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Pescatarian Diet

A pescatarian diet refers to the practice of adding seafood to a vegetarian diet of fruits, vegetables, beans, whole grains, eggs, dairy, nuts, and seeds.

What is a Pescatarian Diet?

A pescatarian diet refers to a vegetarian diet with the addition of seafood. Plant-based foods such as fruits, vegetables, beans, whole grains, nuts, and seeds supply many vitamins, phytochemicals, and minerals, and seafood provides protein and omega-3 fatty acids. Some pescatarians (people who follow this way of eating) consume animal products such as eggs and dairy but all pescatarians avoid red meat and poultry.

Benefits of Pescatarian Diet

Here are the top four benefits of a pescatarian diet.

1) Lean protein builds muscles, skin, and bones.

Seafood is an excellent source of lean, complete protein. For example, a 5 ounce can of tuna in water contains 30 grams of protein and only 1 gram of saturated fat. Plus, about 90% of a can of tuna calories come from protein. Chicken, pork, beef, and other animal meats might contain similar levels of protein but will have higher levels of saturated fat. 

2) Healthy Omega-3 fats lower your risk of heart disease.

Most seafood contains high levels of omega-3 fatty acids. For example, in salmon, the two main types of omega-3s are eicosapentaenoic acid (EPA) and docosahexaenoic acid (DHA). Research shows that these compounds may reduce the risk of heart disease by lowering blood triglycerides and blood pressure. 

3) Limiting red meat is good for you, and for the planet.

Reducing or eliminating red meat from your diet may lower your chances of getting cancer. In fact, according to one study, pescatarians live longer than people who consume red meat and poultry. Also, land animals raised for food, especially cows, put a strain on our environment by requiring excessive natural resources to raise them and by emitting pollution in the form of methane. 

4) All the benefits of a vegetarian diet.

Let’s not forget that the pescatarian diet consists primarily of plant foods. Extensive research has shown that following a plant-based diet diet may contribute to a lower risk of coronary heart disease, improved blood lipids and lower blood pressure, and lower risk of type 2 diabetes and metabolic syndrome. Vegetarian diets are also high in antioxidant and anti-inflammatory agents, such as flavonoids.

Challenges of a Pescatarian Diet

Getting enough iron. Eliminating red meat from your diet may raise your risk of iron deficiency anemia, a condition in which your body doesn’t produce enough oxygen-bearing red blood cells. But you can still get iron without eating red meat by eating foods such as tuna, legumes, tofu and tempeh, wholegrains, dark green leafy vegetables, nuts and seeds, dried fruit, and eggs.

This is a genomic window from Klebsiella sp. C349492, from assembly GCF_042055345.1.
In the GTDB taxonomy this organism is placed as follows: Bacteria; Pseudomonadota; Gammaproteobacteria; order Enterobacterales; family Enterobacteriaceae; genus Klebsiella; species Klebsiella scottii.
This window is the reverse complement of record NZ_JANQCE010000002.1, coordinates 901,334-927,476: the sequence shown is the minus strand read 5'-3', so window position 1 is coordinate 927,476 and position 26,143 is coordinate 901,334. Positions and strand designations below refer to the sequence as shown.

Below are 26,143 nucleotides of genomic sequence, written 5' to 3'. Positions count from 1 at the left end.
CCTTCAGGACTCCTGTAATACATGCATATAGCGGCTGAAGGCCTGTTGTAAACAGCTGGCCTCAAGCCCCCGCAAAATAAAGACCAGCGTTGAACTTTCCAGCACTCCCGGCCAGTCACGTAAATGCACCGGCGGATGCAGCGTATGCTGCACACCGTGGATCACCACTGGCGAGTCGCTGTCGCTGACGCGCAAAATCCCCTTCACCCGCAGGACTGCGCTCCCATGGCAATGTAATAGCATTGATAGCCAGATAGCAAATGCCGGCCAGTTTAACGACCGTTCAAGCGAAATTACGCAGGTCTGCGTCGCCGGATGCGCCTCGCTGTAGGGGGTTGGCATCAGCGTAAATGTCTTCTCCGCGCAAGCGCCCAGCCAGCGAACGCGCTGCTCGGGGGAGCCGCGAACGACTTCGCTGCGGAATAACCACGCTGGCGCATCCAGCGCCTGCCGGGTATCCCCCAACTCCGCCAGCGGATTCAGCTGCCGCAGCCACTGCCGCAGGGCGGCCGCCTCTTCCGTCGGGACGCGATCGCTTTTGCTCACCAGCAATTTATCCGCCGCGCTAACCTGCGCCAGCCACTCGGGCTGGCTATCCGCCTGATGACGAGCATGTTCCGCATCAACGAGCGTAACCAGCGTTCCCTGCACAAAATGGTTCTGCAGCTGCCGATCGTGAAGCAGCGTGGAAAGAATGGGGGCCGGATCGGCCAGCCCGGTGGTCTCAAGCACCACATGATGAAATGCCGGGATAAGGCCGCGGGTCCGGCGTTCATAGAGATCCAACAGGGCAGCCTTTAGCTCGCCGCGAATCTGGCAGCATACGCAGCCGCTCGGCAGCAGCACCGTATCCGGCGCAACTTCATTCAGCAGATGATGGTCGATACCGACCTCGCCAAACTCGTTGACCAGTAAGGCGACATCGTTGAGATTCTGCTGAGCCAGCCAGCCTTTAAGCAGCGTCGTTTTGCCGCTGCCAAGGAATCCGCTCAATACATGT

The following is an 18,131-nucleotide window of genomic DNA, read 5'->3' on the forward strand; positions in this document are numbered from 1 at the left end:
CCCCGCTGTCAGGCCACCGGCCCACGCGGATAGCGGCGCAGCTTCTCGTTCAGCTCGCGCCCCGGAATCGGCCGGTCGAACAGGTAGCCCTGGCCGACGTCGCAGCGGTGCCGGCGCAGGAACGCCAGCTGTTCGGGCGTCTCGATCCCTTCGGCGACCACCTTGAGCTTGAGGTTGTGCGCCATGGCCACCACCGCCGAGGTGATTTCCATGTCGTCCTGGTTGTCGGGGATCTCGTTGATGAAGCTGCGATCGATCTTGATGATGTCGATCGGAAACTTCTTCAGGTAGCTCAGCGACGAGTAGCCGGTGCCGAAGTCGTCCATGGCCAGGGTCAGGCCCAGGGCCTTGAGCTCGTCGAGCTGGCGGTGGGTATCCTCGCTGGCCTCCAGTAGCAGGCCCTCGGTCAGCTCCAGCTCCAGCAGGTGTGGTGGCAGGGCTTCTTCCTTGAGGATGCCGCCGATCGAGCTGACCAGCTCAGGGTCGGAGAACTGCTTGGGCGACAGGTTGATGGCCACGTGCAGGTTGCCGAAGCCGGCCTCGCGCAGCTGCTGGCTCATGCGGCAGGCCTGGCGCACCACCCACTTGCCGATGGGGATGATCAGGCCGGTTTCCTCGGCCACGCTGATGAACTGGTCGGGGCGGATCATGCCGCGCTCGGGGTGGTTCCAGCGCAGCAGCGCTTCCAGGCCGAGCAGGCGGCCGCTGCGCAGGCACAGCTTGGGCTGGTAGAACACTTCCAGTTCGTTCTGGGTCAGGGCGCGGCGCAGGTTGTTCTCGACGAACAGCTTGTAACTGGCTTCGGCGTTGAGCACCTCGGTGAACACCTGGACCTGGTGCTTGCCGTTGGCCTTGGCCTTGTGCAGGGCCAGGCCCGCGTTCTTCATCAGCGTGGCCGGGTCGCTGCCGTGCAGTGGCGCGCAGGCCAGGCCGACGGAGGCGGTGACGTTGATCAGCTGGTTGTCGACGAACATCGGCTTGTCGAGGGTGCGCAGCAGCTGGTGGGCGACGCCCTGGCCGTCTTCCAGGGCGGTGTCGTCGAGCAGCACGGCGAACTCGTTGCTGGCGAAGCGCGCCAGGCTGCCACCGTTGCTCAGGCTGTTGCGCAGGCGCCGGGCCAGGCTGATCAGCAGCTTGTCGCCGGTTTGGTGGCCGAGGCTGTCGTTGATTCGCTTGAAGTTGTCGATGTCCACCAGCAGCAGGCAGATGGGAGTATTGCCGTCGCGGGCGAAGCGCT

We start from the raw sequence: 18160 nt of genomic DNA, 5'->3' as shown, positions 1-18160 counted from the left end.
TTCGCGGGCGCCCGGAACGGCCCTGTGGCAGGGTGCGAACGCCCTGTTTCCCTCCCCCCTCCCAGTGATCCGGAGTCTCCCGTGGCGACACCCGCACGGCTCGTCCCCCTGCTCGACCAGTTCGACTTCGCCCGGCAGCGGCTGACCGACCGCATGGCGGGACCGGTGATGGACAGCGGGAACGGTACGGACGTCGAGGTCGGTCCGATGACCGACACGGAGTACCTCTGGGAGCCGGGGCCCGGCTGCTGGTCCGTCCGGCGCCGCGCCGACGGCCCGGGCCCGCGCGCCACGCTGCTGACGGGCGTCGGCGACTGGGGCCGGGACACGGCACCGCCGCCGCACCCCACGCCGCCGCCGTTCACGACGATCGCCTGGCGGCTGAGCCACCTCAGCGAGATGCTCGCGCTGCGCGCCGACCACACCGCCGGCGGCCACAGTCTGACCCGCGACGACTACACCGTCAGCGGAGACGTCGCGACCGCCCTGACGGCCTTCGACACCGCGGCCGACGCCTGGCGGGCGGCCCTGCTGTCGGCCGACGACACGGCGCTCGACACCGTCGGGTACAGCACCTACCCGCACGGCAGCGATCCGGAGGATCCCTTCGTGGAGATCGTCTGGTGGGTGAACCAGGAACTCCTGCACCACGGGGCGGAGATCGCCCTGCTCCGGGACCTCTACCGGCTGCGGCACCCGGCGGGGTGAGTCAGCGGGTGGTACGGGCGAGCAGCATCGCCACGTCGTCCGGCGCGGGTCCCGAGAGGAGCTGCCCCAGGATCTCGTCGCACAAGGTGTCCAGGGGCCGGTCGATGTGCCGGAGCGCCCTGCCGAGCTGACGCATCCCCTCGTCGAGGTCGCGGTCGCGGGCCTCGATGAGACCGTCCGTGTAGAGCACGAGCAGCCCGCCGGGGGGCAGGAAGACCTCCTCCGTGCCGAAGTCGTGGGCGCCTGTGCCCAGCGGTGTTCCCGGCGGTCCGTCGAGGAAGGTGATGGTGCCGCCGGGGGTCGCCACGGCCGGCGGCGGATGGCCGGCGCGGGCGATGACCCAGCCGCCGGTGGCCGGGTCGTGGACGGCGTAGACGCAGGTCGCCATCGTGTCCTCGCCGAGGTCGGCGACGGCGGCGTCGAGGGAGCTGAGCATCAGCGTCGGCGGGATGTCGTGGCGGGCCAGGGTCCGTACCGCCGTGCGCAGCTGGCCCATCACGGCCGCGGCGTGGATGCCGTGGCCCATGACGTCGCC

Mercury. Certain types of fish, such as swordfish, tuna, and tilefish, may be contaminated by mercury. The National Institute of Health concludes that it is safe to eat canned tuna once a week. Canned tuna is healthy and canned salmon is healthy, and according to the FDA, the mercury present in fish is not a risk for most people. However, the FDA recommends that children ages 1-11 and women who are pregnant or breastfeeding limit their tuna intake to no more than one serving (4 ounces) per week.

Fish that children ages 1-11 and women who are pregnant or breastfeeding should avoid include:

  • Shark
  • Swordfish
  • King mackerel
  • Tilefish

Fish low in mercury include:

  • Canned light tuna
  • Salmon
  • pollock
  • Shrimp
  • Catfish

Pescatarian Diet Planning

It is possible for you to absorb all the nutrients you need on a vegetarian or pescatarian diet. However, restricting certain foods can lead to deficiencies in one or more nutrients. For example, as we discussed above, removing red meat from your diet can result in a deficiency in iron (which you can make up by eating other foods). Or, removing dairy products could result in a calcium deficiency (which you can make up with certain vegetables, beans, nuts, and seeds). That’s why you should discuss any major change in your eating habits with your doctor before you dive in. 

Below are some recommended food options for your pescatarian diet:


  • Fresh fish (salmon, cod, sardines, pollock, and catfish)
  • Fresh shellfish (clams, crab, oysters, shrimp, and scallops)
  • Canned fish (salmon, tuna, mackerel, sardines)
  • Canned shellfish (clams, crab, oysters, shrimp, and scallops)
  • Frozen seafood (fish sticks, salmon, trout, herring, and shrimp)

Plant-Based Foods:

  • Vegetables
  • Fruits
  • Legumes (including kidney beans, peas, and pinto beans)
  • Legume products (including hummus and tofu)
  • Cereals and whole grains (including corn, rice, oats, bulgar wheat, and amaranth)
  • Gluten-free pseudo grains (such as buckwheat and quinoa)
  • Nuts and nut butters
  • Seeds, such as flaxseeds, hemp seeds, and chia
  • Eggs and dairy (if lacto-ovo-vegetarian)

Foods to Avoid on a Pescatarian Diet:

  • Chicken
  • Beef
  • Turkey
  • Pork
  • Lamb
  • Wild game

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